"It was very frustrating in a lot of ways. It always happens to me; when I get the time and opportunity to do these things all these other things happen in your life. I don't know what it is with me; I've done something wrong in a past life or something. Something else will come up and it's on your mind, like that thing in New York, or I'll split up with the missus. Always.
"Another problem was, when it came time to cut it, edit it together, the guy at the cutting studio couldn't handle it, a lot of people couldn't handle it, and it became like cursed. At the record plant the lacquer went missing. They did a cut of it and it came out all hiss. There was a demo of it and it was sent to record shops and it came out backwards. You're doing it on your own and you think it's going to be totally controllable, but it wasn't, it was worse."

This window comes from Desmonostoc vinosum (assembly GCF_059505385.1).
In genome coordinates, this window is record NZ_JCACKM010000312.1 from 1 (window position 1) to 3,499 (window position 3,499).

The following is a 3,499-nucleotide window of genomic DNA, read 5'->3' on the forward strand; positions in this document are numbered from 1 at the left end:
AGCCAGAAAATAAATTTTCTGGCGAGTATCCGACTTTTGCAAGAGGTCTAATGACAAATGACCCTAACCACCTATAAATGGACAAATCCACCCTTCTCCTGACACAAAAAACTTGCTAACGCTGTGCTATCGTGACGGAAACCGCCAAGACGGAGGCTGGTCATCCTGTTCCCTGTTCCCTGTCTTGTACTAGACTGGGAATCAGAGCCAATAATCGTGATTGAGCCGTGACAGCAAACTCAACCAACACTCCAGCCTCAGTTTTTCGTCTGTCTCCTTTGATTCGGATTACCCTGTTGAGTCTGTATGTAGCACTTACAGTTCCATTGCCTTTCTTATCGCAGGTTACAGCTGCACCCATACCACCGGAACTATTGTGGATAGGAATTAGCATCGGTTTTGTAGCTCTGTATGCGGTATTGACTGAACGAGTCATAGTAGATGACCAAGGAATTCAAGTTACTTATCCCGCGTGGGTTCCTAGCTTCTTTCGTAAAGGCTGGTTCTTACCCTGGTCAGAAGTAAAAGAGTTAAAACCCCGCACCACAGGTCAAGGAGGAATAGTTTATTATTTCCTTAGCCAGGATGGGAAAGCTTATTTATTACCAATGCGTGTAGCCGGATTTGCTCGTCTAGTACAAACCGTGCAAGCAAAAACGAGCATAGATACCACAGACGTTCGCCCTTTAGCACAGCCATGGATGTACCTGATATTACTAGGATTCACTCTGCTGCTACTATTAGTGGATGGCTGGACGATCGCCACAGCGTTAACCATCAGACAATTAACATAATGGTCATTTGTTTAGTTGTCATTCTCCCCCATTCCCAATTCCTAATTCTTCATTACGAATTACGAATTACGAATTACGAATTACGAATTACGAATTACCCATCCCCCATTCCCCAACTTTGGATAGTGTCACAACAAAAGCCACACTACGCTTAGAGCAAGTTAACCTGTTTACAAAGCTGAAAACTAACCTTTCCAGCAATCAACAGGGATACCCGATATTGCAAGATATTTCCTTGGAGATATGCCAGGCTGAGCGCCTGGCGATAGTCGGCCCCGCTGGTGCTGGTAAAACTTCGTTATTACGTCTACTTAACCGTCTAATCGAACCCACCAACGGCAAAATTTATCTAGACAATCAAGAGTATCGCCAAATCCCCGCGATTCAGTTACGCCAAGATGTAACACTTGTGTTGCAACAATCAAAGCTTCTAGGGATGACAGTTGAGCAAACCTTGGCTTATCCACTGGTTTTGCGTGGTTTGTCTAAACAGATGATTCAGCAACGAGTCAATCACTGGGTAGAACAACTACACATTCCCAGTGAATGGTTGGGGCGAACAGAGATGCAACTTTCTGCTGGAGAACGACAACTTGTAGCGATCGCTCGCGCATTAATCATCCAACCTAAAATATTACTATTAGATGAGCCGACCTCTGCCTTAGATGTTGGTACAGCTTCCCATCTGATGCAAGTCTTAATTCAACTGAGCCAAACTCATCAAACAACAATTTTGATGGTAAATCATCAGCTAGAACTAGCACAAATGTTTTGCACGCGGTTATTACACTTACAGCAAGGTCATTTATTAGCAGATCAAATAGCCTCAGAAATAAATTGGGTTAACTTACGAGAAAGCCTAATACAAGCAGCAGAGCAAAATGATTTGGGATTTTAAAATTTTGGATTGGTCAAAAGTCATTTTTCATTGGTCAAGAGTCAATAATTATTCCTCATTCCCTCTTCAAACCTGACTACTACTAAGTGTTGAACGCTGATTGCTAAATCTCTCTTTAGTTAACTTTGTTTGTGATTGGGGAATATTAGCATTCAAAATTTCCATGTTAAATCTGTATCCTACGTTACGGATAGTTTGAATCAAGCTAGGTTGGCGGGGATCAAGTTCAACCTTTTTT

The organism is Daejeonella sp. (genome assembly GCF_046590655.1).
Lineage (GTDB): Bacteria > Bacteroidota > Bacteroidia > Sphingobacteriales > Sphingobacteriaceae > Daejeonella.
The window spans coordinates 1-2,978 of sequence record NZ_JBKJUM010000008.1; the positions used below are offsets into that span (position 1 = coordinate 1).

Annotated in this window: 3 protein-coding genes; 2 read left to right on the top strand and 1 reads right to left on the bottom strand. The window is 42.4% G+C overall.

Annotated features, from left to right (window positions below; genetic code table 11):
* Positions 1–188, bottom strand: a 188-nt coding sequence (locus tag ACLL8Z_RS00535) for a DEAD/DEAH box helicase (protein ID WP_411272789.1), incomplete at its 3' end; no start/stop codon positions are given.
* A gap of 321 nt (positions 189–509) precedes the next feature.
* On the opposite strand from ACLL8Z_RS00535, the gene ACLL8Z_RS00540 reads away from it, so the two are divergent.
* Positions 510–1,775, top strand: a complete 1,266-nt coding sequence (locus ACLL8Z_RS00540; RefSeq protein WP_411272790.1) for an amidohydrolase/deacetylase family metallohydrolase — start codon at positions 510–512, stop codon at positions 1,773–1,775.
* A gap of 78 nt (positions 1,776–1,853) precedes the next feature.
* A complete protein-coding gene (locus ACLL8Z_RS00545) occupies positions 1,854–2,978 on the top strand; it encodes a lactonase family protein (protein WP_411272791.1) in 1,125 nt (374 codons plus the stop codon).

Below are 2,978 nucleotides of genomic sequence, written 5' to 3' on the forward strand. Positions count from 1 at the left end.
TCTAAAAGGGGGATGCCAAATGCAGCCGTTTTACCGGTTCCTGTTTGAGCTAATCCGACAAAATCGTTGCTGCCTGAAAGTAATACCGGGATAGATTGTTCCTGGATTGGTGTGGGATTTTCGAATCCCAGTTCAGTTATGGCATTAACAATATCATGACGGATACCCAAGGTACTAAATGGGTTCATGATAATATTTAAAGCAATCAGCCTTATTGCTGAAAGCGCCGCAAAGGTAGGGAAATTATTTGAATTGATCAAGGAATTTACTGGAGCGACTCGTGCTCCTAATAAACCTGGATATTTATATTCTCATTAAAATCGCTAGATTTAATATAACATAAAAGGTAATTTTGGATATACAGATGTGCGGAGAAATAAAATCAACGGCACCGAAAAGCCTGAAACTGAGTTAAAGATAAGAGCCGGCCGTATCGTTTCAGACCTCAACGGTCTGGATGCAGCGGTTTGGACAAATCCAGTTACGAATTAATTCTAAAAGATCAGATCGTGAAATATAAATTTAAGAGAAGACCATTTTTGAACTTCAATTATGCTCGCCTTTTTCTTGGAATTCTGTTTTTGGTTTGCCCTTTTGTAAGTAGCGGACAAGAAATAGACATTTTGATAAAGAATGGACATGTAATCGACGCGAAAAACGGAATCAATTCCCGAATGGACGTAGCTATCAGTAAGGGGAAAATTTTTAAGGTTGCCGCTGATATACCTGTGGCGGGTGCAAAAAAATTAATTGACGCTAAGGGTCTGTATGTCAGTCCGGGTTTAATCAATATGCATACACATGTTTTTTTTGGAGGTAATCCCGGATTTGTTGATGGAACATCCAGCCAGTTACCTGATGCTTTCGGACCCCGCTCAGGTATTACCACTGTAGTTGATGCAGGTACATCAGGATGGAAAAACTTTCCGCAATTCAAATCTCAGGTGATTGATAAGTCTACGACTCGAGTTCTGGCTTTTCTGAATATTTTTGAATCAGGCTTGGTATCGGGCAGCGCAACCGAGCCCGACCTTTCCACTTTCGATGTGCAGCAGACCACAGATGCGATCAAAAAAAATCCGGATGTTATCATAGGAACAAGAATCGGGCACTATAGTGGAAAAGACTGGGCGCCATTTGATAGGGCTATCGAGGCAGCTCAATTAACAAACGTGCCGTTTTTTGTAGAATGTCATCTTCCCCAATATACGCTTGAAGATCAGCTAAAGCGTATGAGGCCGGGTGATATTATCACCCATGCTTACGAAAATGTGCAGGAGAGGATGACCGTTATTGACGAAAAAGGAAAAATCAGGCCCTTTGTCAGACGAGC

Because there were all these other people dealing with it down the line?
"No not really, it was just weird. It was like cursed, this bloody thing."
The night before I am due to interview Mark, I read a short story entitled "The Misanthrope", written in the years leading up to the First World War by the English novelist JD Beresford. The story is related by an anonymous narrator, who travels to an isolated rocky island in order to visit the Misanthrope, who has exiled himself there from all humanity due to a terrible psychic affliction. "When I look at people in the face," he explains to his horrified visitor, "I see them as anybody else sees them. But when I look back at them over my shoulder I see. . . Oh! I see all their vices and defects. Their faces remain, in a sense the same, but distorted. . . beastly. . . I was living in a world of beasts. . ."